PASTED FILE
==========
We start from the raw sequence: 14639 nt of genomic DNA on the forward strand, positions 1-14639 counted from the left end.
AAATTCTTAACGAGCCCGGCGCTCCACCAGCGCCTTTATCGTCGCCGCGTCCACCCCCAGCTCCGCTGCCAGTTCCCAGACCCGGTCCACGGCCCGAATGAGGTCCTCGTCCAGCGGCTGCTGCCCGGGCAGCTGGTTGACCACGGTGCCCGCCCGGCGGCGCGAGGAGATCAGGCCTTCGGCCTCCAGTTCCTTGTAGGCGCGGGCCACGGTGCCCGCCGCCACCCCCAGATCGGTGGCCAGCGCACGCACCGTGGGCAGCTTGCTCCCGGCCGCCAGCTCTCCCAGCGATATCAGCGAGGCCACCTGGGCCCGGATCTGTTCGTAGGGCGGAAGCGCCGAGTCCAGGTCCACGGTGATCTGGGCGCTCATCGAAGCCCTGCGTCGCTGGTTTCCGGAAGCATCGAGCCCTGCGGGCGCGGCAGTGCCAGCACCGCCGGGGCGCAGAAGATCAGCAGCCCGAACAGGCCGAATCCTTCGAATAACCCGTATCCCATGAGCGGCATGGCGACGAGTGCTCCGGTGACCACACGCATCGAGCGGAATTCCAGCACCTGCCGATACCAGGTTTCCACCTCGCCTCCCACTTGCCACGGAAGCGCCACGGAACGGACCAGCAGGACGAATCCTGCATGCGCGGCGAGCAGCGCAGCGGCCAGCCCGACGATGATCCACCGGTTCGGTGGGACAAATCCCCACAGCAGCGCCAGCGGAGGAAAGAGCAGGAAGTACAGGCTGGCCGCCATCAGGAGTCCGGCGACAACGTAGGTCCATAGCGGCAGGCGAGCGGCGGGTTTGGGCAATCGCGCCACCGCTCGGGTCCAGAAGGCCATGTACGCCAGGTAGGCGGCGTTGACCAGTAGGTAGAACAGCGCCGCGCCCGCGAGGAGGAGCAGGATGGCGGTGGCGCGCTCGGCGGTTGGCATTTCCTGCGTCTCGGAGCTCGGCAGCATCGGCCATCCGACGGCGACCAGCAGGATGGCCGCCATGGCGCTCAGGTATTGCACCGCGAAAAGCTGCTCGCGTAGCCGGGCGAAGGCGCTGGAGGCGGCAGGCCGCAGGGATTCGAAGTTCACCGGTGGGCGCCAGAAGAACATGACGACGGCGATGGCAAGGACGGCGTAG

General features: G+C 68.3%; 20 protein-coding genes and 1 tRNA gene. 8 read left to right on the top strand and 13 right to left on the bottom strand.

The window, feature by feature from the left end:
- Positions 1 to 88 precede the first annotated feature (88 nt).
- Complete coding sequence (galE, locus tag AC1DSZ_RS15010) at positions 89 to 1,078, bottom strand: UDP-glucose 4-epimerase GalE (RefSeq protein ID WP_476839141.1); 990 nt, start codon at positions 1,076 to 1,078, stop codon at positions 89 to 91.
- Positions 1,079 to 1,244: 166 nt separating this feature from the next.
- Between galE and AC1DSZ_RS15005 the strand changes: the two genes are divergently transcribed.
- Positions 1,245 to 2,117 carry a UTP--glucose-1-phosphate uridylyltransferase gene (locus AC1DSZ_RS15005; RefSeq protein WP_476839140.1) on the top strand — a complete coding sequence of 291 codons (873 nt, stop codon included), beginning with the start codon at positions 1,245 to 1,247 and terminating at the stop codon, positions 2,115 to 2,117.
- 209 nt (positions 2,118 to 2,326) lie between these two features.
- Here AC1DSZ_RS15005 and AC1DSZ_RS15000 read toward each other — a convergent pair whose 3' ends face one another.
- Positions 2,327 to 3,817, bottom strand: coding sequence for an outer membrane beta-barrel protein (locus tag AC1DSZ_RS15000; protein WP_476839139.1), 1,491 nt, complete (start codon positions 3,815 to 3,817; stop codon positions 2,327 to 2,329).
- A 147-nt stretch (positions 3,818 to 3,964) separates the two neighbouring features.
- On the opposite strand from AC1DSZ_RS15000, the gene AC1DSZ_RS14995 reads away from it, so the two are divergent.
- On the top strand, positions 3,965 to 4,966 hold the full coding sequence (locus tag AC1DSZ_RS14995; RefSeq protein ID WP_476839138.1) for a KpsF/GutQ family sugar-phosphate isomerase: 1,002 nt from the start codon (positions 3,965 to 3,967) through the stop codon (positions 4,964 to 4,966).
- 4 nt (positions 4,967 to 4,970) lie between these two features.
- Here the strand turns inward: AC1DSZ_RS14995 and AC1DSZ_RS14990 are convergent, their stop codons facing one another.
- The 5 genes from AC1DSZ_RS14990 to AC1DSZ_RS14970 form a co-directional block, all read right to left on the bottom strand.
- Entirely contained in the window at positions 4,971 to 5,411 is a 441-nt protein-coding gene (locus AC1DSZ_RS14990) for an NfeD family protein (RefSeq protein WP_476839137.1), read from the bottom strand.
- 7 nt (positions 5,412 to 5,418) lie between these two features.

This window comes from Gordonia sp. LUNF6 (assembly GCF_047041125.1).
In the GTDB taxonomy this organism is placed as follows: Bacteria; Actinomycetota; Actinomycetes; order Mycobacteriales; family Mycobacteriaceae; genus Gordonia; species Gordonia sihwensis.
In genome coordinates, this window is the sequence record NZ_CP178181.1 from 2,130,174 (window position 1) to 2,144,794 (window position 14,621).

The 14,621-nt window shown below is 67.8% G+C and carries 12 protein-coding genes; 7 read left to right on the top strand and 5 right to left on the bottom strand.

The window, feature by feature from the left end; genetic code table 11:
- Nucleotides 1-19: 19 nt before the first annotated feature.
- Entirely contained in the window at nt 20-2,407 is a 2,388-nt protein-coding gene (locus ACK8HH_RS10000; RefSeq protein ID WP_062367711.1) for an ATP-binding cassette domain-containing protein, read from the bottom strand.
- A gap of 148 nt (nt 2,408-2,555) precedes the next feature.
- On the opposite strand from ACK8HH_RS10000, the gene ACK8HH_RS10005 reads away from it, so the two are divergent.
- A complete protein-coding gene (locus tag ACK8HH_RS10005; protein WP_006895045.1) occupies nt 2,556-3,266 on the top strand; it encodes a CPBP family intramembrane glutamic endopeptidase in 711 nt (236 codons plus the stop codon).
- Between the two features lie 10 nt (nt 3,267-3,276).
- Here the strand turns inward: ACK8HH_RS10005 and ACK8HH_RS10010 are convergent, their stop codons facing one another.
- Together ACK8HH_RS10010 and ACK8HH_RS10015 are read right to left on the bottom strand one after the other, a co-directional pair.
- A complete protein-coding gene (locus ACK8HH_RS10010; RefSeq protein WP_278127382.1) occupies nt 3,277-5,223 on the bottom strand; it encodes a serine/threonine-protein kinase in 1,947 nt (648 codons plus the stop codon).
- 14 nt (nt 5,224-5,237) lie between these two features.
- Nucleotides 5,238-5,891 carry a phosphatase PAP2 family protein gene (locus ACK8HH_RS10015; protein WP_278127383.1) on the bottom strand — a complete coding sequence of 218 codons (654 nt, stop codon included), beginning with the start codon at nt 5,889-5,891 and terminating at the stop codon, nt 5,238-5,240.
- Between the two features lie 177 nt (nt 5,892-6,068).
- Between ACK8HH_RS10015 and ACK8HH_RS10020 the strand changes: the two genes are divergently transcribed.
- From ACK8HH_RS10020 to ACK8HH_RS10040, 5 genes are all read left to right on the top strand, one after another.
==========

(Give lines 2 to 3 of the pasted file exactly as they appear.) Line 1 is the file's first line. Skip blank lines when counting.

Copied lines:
AAATTCTTAACGAGCCCGGCGCTCCACCAGCGCCTTTATCGTCGCCGCGTCCACCCCCAGCTCCGCTGCCAGTTCCCAGACCCGGTCCACGGCCCGAATGAGGTCCTCGTCCAGCGGCTGCTGCCCGGGCAGCTGGTTGACCACGGTGCCCGCCCGGCGGCGCGAGGAGATCAGGCCTTCGGCCTCCAGTTCCTTGTAGGCGCGGGCCACGGTGCCCGCCGCCACCCCCAGATCGGTGGCCAGCGCACGCACCGTGGGCAGCTTGCTCCCGGCCGCCAGCTCTCCCAGCGATATCAGCGAGGCCACCTGGGCCCGGATCTGTTCGTAGGGCGGAAGCGCCGAGTCCAGGTCCACGGTGATCTGGGCGCTCATCGAAGCCCTGCGTCGCTGGTTTCCGGAAGCATCGAGCCCTGCGGGCGCGGCAGTGCCAGCACCGCCGGGGCGCAGAAGATCAGCAGCCCGAACAGGCCGAATCCTTCGAATAACCCGTATCCCATGAGCGGCATGGCGACGAGTGCTCCGGTGACCACACGCATCGAGCGGAATTCCAGCACCTGCCGATACCAGGTTTCCACCTCGCCTCCCACTTGCCACGGAAGCGCCACGGAACGGACCAGCAGGACGAATCCTGCATGCGCGGCGAGCAGCGCAGCGGCCAGCCCGACGATGATCCACCGGTTCGGTGGGACAAATCCCCACAGCAGCGCCAGCGGAGGAAAGAGCAGGAAGTACAGGCTGGCCGCCATCAGGAGTCCGGCGACAACGTAGGTCCATAGCGGCAGGCGAGCGGCGGGTTTGGGCAATCGCGCCACCGCTCGGGTCCAGAAGGCCATGTACGCCAGGTAGGCGGCGTTGACCAGTAGGTAGAACAGCGCCGCGCCCGCGAGGAGGAGCAGGATGGCGGTGGCGCGCTCGGCGGTTGGCATTTCCTGCGTCTCGGAGCTCGGCAGCATCGGCCATCCGACGGCGACCAGCAGGATGGCCGCCATGGCGCTCAGGTATTGCACCGCGAAAAGCTGCTCGCGTAGCCGGGCGAAGGCGCTGGAGGCGGCAGGCCGCAGGGATTCGAAGTTCACCGGTGGGCGCCAGAAGAACATGACGACGGCGATGGCAAGGACGGCGTAG

General features: G+C 68.3%; 20 protein-coding genes and 1 tRNA gene. 8 read left to right on the top strand and 13 right to left on the bottom strand.